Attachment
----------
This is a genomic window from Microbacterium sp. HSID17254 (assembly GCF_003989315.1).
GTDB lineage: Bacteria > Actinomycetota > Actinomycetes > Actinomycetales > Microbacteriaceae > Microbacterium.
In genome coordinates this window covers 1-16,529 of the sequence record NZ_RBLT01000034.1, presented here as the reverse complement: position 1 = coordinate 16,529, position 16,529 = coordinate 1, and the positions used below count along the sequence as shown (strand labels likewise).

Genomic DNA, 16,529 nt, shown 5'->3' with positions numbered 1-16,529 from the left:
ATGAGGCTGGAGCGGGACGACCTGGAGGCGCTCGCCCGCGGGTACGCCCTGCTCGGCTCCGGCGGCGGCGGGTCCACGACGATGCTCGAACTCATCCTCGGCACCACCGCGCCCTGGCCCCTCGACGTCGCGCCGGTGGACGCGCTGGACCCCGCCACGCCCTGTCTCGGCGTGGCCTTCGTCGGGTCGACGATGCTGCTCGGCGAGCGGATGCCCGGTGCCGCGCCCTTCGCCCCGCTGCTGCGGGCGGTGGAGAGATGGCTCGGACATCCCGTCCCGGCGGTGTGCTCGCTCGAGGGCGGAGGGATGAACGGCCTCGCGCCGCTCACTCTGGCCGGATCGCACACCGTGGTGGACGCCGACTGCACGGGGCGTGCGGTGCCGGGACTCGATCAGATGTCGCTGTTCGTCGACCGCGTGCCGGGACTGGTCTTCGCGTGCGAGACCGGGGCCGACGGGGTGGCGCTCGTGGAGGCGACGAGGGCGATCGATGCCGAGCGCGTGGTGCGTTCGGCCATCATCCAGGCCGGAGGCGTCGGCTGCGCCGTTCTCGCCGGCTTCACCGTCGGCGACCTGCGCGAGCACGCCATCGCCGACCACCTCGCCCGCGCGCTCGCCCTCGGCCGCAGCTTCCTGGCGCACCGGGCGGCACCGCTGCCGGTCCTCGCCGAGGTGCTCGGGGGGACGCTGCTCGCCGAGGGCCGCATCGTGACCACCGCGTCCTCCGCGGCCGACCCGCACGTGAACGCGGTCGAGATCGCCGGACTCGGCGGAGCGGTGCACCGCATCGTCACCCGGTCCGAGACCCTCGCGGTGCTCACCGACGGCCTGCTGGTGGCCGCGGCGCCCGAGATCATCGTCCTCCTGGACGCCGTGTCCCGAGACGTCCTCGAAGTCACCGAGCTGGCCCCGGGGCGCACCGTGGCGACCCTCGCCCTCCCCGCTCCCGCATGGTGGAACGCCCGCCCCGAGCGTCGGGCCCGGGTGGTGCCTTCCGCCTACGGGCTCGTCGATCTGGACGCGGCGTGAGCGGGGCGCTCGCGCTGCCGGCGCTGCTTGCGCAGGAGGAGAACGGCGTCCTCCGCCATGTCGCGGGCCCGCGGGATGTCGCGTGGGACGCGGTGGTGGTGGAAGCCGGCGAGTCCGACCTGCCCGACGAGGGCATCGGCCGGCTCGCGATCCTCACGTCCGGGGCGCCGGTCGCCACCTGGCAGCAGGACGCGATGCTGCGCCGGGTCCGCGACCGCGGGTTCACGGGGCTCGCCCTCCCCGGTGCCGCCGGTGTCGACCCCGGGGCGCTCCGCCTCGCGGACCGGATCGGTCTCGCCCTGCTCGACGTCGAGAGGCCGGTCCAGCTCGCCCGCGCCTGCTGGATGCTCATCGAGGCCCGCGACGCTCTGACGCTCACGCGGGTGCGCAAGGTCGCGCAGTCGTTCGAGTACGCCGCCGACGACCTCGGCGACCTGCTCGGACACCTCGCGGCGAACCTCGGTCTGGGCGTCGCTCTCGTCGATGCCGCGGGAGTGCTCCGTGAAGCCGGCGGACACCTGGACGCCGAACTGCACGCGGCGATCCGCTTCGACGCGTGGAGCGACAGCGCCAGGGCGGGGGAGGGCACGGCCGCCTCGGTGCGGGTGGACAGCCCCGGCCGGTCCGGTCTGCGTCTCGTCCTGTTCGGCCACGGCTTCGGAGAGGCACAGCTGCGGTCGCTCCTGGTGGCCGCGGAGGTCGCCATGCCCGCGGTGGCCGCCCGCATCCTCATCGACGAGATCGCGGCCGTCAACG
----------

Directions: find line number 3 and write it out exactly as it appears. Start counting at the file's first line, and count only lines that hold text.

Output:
In genome coordinates this window covers 1-16,529 of the sequence record NZ_RBLT01000034.1, presented here as the reverse complement: position 1 = coordinate 16,529, position 16,529 = coordinate 1, and the positions used below count along the sequence as shown (strand labels likewise).